where r 0 and v 0 are the position and the velocity when t = t 0 . The second law is the conservation of energy which will be introduced in details in the next section. An example is given by the energy conserving phase in the interstellar bubbles, see [4]. The third law of conservation is given by the conservation of momentum flux which is the rate of transfer of momentum through a unit area

ρ ( x 0 ) v 0 2 A ( x 0 ) = ρ ( x ) v ( x ) 2 A ( x ) , (6)

where ρ ( x ) is the density at position x, A ( x ) is the area at position x and v ( x ) is the velocity at position x, see Formula A27 in [11]. This law is useful to model the radiogalaxies where there is a continuous flow of matter from the central region to the periphery, see [12]. The fourth law of conservation is given by the conservation of energy flux which is the rate of transfer of energy through a unit area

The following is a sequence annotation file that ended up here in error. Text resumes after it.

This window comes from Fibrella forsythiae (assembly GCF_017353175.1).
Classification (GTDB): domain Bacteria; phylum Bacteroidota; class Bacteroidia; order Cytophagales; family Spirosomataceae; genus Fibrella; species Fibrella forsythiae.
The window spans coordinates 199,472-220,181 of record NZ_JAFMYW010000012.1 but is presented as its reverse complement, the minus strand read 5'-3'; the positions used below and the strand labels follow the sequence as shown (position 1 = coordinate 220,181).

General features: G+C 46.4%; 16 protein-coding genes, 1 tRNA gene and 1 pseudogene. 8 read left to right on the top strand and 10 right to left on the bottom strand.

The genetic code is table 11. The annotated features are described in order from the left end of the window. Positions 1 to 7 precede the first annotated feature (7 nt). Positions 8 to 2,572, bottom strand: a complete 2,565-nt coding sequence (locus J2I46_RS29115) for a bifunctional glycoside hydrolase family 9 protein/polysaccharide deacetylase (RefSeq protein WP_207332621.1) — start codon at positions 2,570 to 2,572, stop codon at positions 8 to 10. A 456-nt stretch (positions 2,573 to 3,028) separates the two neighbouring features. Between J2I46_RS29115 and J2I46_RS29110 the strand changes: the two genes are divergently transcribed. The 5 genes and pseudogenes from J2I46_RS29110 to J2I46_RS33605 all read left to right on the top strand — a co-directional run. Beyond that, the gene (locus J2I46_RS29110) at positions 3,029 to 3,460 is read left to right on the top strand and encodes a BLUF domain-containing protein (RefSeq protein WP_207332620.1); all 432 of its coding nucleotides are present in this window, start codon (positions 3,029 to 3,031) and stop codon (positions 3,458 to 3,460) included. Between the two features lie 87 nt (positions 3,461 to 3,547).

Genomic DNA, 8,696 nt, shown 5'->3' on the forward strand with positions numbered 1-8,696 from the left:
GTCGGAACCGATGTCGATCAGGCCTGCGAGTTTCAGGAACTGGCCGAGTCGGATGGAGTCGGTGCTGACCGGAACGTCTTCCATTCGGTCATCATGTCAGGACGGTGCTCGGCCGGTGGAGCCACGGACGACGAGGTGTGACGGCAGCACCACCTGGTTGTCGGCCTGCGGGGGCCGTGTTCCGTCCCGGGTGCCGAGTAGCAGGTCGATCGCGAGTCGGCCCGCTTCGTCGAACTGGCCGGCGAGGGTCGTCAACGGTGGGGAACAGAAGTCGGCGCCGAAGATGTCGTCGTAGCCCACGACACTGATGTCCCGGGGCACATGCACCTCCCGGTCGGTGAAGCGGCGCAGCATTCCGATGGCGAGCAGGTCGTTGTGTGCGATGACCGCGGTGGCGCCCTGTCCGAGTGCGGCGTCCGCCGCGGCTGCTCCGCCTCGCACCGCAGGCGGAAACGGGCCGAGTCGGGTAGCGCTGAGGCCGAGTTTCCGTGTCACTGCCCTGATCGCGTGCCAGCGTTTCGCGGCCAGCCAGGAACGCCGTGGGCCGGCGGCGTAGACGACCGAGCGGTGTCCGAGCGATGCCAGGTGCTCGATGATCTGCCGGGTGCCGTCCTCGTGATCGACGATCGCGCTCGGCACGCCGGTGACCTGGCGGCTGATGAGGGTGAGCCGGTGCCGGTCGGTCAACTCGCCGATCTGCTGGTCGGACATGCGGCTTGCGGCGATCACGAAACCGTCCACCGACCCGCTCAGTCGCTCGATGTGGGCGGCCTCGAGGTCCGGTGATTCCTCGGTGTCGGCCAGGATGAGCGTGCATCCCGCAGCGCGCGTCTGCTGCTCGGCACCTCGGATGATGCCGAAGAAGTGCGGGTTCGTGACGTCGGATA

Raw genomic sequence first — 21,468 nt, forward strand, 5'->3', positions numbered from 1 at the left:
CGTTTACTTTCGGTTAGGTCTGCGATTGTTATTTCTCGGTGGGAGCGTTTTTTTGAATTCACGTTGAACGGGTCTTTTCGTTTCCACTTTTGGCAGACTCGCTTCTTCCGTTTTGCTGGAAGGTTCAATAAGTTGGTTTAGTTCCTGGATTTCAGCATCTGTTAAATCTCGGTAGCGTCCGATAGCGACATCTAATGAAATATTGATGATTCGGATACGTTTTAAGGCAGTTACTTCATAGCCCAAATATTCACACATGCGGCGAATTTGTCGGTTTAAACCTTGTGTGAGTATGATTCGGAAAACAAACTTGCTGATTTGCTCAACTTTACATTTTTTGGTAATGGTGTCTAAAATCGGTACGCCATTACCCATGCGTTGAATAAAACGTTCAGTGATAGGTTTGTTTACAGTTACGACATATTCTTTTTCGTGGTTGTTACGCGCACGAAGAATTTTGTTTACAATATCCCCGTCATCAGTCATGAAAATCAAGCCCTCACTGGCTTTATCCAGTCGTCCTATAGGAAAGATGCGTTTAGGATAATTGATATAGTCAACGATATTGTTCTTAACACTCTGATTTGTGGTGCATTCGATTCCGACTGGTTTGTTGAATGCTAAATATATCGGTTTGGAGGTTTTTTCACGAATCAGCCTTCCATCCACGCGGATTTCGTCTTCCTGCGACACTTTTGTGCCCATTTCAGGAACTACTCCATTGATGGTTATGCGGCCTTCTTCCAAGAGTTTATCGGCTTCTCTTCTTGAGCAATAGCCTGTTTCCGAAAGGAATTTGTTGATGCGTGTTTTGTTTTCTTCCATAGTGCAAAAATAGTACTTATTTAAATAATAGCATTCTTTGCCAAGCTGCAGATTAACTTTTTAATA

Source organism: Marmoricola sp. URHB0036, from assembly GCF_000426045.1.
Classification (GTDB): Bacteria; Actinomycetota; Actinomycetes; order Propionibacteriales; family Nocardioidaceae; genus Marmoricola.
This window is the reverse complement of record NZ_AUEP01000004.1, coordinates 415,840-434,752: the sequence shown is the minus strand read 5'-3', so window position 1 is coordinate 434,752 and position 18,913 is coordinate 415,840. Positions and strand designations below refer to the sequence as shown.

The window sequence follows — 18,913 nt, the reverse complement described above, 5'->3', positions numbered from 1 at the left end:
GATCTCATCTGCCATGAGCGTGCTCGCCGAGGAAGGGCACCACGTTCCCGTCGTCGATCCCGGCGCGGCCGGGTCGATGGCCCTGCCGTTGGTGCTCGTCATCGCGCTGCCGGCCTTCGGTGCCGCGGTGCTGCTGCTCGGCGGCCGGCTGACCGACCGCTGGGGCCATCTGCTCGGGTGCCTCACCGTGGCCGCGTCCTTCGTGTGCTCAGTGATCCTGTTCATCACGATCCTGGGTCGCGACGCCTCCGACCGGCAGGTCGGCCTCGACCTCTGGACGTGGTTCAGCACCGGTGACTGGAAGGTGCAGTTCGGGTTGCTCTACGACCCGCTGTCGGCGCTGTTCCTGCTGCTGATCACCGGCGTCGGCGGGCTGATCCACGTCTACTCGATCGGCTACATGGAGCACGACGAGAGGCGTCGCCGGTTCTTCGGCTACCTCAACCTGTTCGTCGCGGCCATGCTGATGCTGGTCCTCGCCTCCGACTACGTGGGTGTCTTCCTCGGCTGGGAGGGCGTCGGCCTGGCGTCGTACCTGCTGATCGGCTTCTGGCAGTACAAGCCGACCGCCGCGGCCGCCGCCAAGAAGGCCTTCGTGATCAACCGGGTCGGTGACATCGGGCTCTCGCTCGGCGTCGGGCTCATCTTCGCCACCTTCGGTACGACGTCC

1 2 ρ ( x 0 ) v 0 3 A ( x 0 ) = 1 2 ρ ( x ) v ( x ) 3 A ( x ) (7)

where ρ ( x ) is the density at position x, A ( x ) is the area at position x and v ( x ) is the velocity at position x, see Formula A28 in [11]. This law is useful to model the astrophysical jets, see [13].

3. Energy Conservation

The conservation of kinetic energy in spherical coordinates within the framework of the thin layer approximation when the thermal effects are negligible is

1 2 M 0 ( r 0 ) v 0 2 = 1 2 M ( r ) v 2 , (8)

where M 0 ( r 0 ) and M ( r ) are the swept masses at r 0 and r, while v 0 and v are the velocities of the thin layer at r 0 and r. The above conservation law, when written as a differential equation, is

1 2 M ( r ) ( d d t r ( t ) ) 2 1 2 M 0 v 0 2 = 0. (9)

The velocity as a function of the momentary radius is

v ( r ; r 0 , v 0 ) = r 0 3 / 2 v 0 r 3 / 2 . (10)